Top 10 Health Stories of 2013

Here, we look back at some of last year’s top health stories

1) Angelina Jolie’s double mastectomy.
The actress published an op-ed column in the New York Times about her preventive double mastectomy after learning that she carries the BRCA gene mutation. She was told the gene hiked her breast cancer risk to 87 per cent and ovarian cancer risk to 50 percent.

“I decided to be proactive and to minimize the risk as much I could. I made a decision to have a preventive double mastectomy.”

Two months later, her surgeon said Jolie’s decision and public discussion about it had already inspired other women to be proactive and has saved lives.

2) Obamacare
Canadians looked on smugly as Americans fought about health care. The Affordable Care Act was implemented despite a Republican attempt to derail it by partially shutting down the government for 16 days.

When the website did go up for registration, it failed to function properly. Then people found they couldn’t necessarily keep the health insurance they already had, despite Obama’s promising they could. Nevertheless, the Centers for Medicare & Medicaid Services reported that the health care law has already saved American seniors $8.9 billion on their prescription drugs since its enactment.

3) Sports concussions
Baseball was added to the lengthening list of sports that put players at risk for concussions. Ryan Freel, who committed suicide a year ago at the age of 36, had abnormal protein in his brain that indicated chronic trauma. Major League Baseball said it would ban home plate collisions by 2015. Meanwhile, a study by Toronto neurosurgeon Michael Cusimano showed the NHL’s rule changes aimed at eliminating blindside hits and hits that target the head have not resulted in a significant decrease in concussions.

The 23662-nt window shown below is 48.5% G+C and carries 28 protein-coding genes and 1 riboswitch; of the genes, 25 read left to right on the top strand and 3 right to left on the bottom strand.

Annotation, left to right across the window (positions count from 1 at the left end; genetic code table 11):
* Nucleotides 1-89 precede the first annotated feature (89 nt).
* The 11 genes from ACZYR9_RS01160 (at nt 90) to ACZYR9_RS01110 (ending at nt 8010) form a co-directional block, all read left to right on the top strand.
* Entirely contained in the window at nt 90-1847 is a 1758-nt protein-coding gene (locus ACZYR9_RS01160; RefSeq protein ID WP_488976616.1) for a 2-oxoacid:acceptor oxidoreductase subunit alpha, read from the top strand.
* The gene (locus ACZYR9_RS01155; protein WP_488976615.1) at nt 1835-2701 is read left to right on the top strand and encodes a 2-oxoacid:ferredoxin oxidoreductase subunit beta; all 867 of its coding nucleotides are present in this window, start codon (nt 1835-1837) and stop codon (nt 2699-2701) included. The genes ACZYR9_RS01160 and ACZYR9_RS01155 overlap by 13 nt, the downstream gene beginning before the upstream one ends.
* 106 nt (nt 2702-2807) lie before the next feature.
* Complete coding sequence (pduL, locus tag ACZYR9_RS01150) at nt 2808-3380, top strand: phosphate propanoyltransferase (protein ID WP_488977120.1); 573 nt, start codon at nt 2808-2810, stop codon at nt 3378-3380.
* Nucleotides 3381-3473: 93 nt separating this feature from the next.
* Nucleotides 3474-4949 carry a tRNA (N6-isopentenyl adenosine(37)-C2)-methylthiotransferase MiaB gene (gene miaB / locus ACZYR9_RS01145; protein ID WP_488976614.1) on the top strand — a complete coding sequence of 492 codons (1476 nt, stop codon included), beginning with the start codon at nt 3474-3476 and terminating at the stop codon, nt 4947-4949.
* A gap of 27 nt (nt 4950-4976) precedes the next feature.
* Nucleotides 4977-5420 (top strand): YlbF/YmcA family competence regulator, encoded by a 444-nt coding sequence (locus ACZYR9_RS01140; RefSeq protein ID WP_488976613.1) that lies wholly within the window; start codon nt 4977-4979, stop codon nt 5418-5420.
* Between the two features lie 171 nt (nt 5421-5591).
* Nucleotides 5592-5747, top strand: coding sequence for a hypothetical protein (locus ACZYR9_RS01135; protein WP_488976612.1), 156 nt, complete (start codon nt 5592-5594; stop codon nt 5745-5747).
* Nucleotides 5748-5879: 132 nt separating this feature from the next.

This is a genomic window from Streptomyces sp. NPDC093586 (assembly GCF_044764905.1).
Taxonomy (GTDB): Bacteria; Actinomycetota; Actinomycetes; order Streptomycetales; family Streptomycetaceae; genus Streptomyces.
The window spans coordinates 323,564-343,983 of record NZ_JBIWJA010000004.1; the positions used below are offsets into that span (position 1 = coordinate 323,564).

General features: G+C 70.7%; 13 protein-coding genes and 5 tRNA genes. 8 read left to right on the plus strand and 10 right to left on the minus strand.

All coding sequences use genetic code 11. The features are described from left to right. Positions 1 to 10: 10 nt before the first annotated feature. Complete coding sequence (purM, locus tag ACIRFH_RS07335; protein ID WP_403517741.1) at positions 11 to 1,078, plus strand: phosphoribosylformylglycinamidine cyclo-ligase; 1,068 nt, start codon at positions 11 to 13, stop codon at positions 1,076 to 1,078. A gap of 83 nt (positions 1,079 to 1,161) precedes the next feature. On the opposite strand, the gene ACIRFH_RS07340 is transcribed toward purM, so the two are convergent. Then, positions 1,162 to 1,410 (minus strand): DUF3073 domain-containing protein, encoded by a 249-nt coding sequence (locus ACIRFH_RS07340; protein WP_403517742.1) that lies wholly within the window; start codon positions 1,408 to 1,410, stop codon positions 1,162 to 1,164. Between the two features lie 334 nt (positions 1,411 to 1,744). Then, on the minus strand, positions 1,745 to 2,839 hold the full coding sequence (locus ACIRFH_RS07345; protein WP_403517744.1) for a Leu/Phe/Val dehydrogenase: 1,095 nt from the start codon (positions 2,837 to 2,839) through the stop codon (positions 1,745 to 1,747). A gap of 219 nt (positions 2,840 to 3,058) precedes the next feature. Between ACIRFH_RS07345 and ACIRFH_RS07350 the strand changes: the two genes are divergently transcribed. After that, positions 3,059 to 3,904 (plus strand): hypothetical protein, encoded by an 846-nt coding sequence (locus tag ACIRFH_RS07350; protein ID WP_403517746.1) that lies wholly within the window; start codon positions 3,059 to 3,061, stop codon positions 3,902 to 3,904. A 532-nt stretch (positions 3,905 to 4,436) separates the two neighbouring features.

The study also showed that the type of hits outlawed by the NHL rule weren’t actually the major cause of concussions. Most of the concussions are coming from other types of plays, including fights.

4) Alzheimer’s research
Research is racing ahead on several fronts, from exploring the brain, to genetics to early diagnosis. Still, successes are pretty much limited to identifying and predicting dementia rather than preventing, delaying or curing it.

This year, scientists discovered 11 new genes that may be tied to the late-onset form of the dementia disease. This doubles the known gene variants linked to the disease. One plays a large role an area of the brain that’s involved in the immune system and has also been connected with multiple sclerosis and Parkinson’s disease, suggesting that the immune system has something to do with Alzheimer’s.